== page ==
July 12, 2016

By Sarah Huang, CPA

On June 14, the House passed a bill prohibiting the requirement that Section 501(c) organizations must disclose their donors on Schedule B. Under current law, all organizations exempt under §501(c) must provide the IRS with a listing of any donor that gave $5,000 or more during the tax year. Some organizations qualify for the special 2% rule that increases this $5,000 threshold, thus further limiting the donor disclosure. Except in the case of private foundations, Schedule B is not open to public inspection.

The new bill, H.R. 5053: Preventing IRS Abuse and Protecting Free Speech Act, would prohibit Treasury from requiring that charities disclose donor information on their annual Form 990 or 990-PF filing. There are two exceptions to the proposed disclosure requirement change:

  1. Donations from any officer, director or person with powers or responsibilities similar to an officer or director must be disclosed; and
  2. Donations from any of the organization’s five highest paid employees for the current tax year must be disclosed.

The IRS commented late last year saying it too was considering dropping the donor listing requirement. At a conference last December, Tamera Ripperda, director of Exempt Organizations at the IRS, indicated the IRS is considering whether they actually need that information for tax law enforcement. The IRS is also running the idea by state regulators, as many have an interest in the donor listing for state compliance purposes.

Impact on Public Charities

This new bill would largely affect public charities, were it to become law. While many do receive donations from their board members, many large donations also come from unaffiliated individuals. The donor reporting for most of these organizations would be minimal under the proposed bill. Some may no longer have a Schedule B at all.

Impact on Private Foundations

Under current law, private foundations do not fall within the public disclosure exception for Schedule B. Instead, all donors listed on Schedule B are open for public inspection. This should not be surprising, as in many cases, the private foundation is named after the donor. Under the proposed bill, donations from these individuals would still be disclosed, assuming the founder is an officer or director of the private foundation. However, private foundations that receive donations from outside sources would no longer be required to include those donations on Schedule B.

Impact on Non-501(c)(3) Organizations

There is speculation that this bill targets non-501(c)(3) exempt organizations. Section 501(c)(4) organizations have received much scrutiny these past few years by the IRS, Congress and the media. Many believe these organizations are conducting political activities and donors are contributing to them to hide their donations (donor listings for political action committees are made public while donations to (c)(4) organizations are subject to the normal public disclosure rules). Many democrats say the bill is a shield for campaign influence by the wealthy. Also, while it is illegal for foreign donors to contribute money in a U.S. election, foreign donors are allowed to contribute money to a 501(c)(4) organization. By eliminating the majority of donor reporting, the IRS would have no way of knowing whether a 501(c)(4) organization that is participating in political activity received any funding from overseas donors.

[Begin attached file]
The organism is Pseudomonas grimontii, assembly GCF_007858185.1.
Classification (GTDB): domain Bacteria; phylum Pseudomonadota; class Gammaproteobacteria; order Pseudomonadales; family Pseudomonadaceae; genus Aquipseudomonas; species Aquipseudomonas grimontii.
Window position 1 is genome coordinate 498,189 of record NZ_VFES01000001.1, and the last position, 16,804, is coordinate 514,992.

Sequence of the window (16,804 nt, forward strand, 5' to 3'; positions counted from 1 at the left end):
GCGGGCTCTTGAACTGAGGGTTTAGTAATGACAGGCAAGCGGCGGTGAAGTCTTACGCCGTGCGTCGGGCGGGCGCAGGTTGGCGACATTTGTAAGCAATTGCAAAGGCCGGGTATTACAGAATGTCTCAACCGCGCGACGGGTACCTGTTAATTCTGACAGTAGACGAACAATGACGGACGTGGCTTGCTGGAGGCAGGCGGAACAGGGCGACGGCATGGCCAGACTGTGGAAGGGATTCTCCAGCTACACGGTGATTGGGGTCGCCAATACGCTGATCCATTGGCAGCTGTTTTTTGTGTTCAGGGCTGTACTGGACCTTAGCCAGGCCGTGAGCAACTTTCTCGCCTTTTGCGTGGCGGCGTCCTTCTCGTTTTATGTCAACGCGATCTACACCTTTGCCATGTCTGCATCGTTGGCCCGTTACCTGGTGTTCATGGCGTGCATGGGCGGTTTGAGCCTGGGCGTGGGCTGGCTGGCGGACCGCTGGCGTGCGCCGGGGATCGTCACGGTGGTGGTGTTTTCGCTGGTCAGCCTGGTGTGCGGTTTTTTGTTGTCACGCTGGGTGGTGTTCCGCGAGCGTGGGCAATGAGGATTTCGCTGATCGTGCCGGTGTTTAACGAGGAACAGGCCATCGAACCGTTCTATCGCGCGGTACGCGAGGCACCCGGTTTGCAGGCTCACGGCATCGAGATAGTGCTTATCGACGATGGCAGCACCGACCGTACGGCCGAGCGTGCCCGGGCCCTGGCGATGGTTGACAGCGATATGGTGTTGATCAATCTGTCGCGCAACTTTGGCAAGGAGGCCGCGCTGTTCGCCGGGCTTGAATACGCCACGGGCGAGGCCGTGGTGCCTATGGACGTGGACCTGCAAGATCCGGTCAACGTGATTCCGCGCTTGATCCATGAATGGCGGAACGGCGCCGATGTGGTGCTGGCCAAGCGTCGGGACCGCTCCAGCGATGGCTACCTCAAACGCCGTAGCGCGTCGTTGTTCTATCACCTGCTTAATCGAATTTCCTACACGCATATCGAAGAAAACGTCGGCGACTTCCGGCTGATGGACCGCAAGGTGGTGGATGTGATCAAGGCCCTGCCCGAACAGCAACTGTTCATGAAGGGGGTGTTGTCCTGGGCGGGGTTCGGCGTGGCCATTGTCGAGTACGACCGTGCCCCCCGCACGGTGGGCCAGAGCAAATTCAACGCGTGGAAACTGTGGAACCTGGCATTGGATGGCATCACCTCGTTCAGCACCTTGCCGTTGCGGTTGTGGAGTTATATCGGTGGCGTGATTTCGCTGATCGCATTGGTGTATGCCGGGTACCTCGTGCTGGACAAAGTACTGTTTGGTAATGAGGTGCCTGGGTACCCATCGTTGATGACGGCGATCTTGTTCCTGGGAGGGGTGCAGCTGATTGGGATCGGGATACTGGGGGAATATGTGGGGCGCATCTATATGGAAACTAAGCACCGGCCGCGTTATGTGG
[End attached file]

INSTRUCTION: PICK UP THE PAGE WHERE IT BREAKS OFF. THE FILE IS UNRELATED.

Will It Pass?

Whether or not the bill will become law ultimately depends on the President. Many believe the Senate is likely to approve the bill since Republicans currently control the Senate. The biggest hurdle will be getting the President’s signature. The current thought is that President Obama will likely veto the bill.

In the meantime, stay tuned. Regardless of this new legislation, the IRS still has the authority to remove the Schedule B requirement on its own. This means that even if this prohibition bill is vetoed, it is entirely possible that the IRS will decide to make this change, regardless.

© Clark Nuber PS, 2016.  All Rights Reserved

This article contains general information only and should not be construed as accounting, business, financial, investment, legal, tax, or other professional advice or services. Before making any decision or taking any action, you should engage a qualified professional advisor.